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Search results for: AntiCyclophilin


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The effect of cyclosporine administration on the cellular distribution and content of cyclophilin.

Cyclophilin (CYP), an intracellular protein sharing amino acid sequence identity with the enzyme peptidyl-prolyl cis-trans isomerase has become the leading candidate for the receptor responsible for cyclosporine biological effects. Avid binding of CYP to cyclosporine and immunosuppressive cyclosporine metabolites has been demonstrated, while nonimmunosuppressive cyclosporine metabolites have tended not to bind to cyclophilin. A previous immunohistochemical analysis documented that CYP localized principally to the cytoplasmic cellular compartment, but nuclear staining was observed among some cells. This study was undertaken to more precisely define the ultrastructural distribution of CYP, and to determine whether CYP cellular content was affected by CsA therapy. Untreated Wistar rats or those receiving 7 days of CsA (15 mg/kg/day, i.p.) were anesthetized, perfusion-fixed in situ, and sacrificed. Analyses of lymph node, spleen, thymus, kidney, liver, heart, brain, and ileum used an affinity purified, rabbit anticyclophilin IgG. Transmission electron microscopy was performed after staining with anti-CYP using a horseradish peroxidase/biotin/avidin technique. Quantitative immunofluorescence was measured by confocal microscopy using anti-CYP, with a biotin/avidin/phycoerythrin technique. Cyclophilin localized to the cytoplasmic compartment--however, association with mitochondria endoplasmic reticulum, Golgi, and with the nuclear membrane among lymphocytes, as well as cells from kidney, liver and ileum--was documented. Cyclophilin was not identified within the nucleus proper. Tissues obtained from animals receiving CsA exhibited a generalized increase in CYP content compared with tissues from untreated controls, suggesting the possibility that CsA may exert a regulatory influence upon CYP gene activation. Collectively, the data were consistent with the hypothesis that CYP exerts a central role in cellular metabolism, and that CsA-mediated biologic effects result from the CsA/CYP interaction.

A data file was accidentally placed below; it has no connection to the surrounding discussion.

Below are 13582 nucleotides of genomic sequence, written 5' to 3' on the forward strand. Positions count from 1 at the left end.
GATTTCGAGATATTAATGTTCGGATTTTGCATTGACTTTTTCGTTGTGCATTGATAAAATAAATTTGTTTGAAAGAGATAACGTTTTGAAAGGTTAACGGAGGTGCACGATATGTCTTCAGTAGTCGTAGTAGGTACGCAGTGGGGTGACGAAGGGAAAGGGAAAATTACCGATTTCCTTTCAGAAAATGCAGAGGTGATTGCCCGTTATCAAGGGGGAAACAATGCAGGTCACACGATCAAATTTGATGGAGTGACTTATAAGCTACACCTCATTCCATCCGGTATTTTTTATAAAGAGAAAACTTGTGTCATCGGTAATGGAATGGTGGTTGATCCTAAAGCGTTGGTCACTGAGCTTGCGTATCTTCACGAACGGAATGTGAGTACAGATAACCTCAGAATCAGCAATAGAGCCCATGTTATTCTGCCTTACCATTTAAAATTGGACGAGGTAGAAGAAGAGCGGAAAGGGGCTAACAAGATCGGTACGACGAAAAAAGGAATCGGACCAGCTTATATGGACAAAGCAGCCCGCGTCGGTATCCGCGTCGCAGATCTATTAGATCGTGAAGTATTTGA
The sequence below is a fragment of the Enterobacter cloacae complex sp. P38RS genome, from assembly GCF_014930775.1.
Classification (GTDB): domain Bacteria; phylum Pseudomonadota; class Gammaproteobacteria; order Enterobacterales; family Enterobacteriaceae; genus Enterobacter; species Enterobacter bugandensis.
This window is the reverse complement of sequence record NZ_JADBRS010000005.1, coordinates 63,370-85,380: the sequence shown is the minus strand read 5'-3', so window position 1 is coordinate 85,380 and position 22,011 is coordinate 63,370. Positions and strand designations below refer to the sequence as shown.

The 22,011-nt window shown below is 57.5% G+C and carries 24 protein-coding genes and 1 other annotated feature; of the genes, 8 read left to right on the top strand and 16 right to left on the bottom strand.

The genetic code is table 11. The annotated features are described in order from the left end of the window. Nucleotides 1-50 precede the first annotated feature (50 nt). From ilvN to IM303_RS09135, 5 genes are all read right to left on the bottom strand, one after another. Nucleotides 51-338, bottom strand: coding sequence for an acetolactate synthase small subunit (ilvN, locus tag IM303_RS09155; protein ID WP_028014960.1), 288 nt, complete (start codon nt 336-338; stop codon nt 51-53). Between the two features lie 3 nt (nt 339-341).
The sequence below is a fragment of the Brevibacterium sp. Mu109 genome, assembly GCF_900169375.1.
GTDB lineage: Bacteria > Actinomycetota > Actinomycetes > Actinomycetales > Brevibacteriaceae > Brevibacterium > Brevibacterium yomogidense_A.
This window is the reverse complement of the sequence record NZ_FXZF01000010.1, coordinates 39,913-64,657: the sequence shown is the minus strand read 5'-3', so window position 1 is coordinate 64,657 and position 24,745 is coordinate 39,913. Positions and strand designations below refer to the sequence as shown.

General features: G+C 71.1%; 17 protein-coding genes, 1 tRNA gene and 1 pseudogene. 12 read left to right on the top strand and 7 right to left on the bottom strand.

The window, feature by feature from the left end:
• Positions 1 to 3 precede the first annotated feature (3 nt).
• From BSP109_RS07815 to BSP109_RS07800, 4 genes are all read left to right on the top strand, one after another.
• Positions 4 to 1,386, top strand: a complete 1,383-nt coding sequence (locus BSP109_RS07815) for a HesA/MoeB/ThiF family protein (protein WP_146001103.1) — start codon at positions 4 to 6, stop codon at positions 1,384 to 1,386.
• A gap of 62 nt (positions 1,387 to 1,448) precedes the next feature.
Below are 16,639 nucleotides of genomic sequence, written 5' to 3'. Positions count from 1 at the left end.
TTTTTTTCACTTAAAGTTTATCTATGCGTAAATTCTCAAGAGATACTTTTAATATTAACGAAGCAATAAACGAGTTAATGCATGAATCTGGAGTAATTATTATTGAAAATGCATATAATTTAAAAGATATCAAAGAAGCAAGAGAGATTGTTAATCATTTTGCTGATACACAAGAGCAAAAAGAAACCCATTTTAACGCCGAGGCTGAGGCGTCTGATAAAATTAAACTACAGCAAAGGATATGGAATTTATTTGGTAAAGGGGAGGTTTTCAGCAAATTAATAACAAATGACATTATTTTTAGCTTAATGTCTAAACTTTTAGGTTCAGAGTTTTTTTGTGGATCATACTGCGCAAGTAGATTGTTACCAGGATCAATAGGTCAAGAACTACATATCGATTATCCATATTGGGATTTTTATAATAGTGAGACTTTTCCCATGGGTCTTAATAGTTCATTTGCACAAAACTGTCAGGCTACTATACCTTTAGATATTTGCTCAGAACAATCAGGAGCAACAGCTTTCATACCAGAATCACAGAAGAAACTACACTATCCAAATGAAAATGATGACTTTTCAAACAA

M L McDonald, T Ardito, W H Marks, M Kashgarian, M I Lorber

1881 related Products with: The effect of cyclosporine administration on the cellular distribution and content of cyclophilin.

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Cyclosporine--relationship of side effects to mode of action.

Although cyclosporine has high specificity for the immune system, immunosuppressive therapy with CsA is often complicated by nephrotoxicity. The main morphologic targets of CsA nephrotoxicity include the tubular epithelial and endothelial cells. These cells were investigated in vitro. CsA caused a dose- and time-dependent inhibition of cell growth, vacuolization and fatty change in adherent cells, detachment, and cell death. Inhibition of 3H-TdR incorporation in cells of both tubular epithelial and endothelial origin occurred between 3 microM and 10 microM. Electron microscopy studies revealed cellular swelling, dilatation of the endoplasmic reticulum, and the presence of lipid droplets and giant mitochondria. The content of the main CsA-binding protein, cyclophilin, in these cell-lines was 5-10 micrograms/mg protein and did not differ in various cell lines, including T cells. Immunohistochemistry using rabbit anticyclophilin antibody revealed diffuse distribution of cyclophilin in the cytosol, nuclear membrane, and nucleolus. Whereas lymphoid cell functions are inhibited at 10-100 nM, CsA had no effect on tubular epithelial and endothelial cells at these concentrations. At concentrations of 3-10 microM, CsA caused growth inhibition and cytotoxicity on cells of lymphoid and nonlymphoid origin. Present evidence shows little, if any, relationship of side-effects to the mode of action of CsA.
B Ryffel, B M Foxwell, A Gee, B Greiner, G Woerly, M J Mihatsch

2401 related Products with: Cyclosporine--relationship of side effects to mode of action.

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